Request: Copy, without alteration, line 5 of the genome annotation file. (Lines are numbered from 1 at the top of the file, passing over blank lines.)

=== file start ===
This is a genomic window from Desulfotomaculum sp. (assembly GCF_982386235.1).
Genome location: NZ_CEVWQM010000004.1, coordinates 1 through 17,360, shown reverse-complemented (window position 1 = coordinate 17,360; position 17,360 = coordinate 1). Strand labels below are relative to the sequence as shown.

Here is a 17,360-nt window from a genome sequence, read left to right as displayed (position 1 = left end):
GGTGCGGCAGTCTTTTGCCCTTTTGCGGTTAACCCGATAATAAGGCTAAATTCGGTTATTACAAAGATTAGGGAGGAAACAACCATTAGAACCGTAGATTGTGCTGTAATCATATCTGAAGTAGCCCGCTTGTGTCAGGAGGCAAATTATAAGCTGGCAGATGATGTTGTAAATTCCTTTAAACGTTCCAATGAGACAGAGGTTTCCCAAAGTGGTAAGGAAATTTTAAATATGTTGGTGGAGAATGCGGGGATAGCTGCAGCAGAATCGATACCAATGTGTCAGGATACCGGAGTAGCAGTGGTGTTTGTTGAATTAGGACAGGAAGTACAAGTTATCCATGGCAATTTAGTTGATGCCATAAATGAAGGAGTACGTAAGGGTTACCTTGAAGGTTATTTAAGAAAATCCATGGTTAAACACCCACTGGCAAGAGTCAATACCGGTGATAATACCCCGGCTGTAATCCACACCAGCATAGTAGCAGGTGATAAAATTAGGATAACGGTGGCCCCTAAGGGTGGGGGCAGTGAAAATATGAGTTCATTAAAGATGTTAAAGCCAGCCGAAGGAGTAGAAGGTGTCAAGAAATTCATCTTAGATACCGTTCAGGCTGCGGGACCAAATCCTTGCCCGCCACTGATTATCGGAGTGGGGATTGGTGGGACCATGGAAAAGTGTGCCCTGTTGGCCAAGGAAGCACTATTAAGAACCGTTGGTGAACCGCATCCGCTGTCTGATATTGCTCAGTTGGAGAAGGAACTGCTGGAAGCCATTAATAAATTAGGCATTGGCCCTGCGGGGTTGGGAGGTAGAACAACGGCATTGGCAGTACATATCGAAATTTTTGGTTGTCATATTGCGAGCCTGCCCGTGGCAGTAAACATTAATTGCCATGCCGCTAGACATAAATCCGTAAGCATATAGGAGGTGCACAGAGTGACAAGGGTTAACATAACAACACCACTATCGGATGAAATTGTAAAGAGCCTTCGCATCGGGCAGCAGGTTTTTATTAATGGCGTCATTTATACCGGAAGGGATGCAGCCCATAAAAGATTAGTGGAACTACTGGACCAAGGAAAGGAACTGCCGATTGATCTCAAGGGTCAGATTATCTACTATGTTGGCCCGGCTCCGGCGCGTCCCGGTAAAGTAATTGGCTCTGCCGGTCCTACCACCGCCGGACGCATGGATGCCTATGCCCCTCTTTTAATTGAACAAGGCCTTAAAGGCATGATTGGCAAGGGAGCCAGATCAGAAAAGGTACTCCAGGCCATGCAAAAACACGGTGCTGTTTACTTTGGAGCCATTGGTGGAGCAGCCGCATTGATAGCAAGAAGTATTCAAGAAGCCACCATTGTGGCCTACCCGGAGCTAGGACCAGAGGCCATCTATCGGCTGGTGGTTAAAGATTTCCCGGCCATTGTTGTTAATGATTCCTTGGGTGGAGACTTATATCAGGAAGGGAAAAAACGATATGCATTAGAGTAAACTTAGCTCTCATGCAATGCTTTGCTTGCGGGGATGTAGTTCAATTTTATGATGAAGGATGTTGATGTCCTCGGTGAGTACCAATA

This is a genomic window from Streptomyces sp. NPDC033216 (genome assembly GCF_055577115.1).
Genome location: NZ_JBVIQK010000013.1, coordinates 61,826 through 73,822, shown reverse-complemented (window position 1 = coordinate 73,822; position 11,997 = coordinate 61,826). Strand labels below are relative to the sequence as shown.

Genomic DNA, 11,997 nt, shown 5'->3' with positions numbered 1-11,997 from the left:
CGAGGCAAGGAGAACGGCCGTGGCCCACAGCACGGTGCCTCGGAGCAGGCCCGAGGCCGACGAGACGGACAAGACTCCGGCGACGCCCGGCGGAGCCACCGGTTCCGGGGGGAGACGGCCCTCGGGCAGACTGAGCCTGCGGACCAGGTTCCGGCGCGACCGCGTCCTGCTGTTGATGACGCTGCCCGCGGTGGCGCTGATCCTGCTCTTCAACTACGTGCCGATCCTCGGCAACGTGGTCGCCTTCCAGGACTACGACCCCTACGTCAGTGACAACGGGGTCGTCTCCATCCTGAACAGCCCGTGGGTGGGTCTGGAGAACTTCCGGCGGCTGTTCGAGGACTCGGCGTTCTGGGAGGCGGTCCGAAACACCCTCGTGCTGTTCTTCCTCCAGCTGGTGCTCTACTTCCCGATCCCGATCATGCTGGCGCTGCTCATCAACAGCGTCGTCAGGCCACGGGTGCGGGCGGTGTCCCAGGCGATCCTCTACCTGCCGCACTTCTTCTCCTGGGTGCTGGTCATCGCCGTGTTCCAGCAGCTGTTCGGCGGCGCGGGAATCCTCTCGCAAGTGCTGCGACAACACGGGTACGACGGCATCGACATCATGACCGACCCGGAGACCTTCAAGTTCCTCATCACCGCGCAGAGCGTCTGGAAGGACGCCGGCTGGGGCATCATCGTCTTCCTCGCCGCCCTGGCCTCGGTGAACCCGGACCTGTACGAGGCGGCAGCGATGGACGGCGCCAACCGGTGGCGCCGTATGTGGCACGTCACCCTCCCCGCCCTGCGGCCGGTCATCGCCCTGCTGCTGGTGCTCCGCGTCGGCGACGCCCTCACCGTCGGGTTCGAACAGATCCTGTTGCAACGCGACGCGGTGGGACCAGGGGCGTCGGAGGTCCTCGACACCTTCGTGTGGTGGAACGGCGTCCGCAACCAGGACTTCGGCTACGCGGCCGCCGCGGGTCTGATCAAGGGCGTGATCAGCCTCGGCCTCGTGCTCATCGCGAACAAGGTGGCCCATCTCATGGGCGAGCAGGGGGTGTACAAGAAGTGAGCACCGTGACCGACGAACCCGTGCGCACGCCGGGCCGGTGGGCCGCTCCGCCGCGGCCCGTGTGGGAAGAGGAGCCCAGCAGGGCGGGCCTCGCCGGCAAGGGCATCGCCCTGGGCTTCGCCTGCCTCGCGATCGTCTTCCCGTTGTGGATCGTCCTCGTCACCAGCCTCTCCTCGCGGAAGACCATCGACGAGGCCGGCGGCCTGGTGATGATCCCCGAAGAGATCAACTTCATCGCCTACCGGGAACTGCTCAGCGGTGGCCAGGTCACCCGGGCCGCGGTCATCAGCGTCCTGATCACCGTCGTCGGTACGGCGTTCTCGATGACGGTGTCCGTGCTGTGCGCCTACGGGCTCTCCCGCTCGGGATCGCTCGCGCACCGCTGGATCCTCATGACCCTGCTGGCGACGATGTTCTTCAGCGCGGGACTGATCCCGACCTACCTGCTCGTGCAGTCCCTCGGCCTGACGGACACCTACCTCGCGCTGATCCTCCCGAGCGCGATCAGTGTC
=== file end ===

This is a genomic window from Streptomyces sp. NPDC033216 (genome assembly GCF_055577115.1).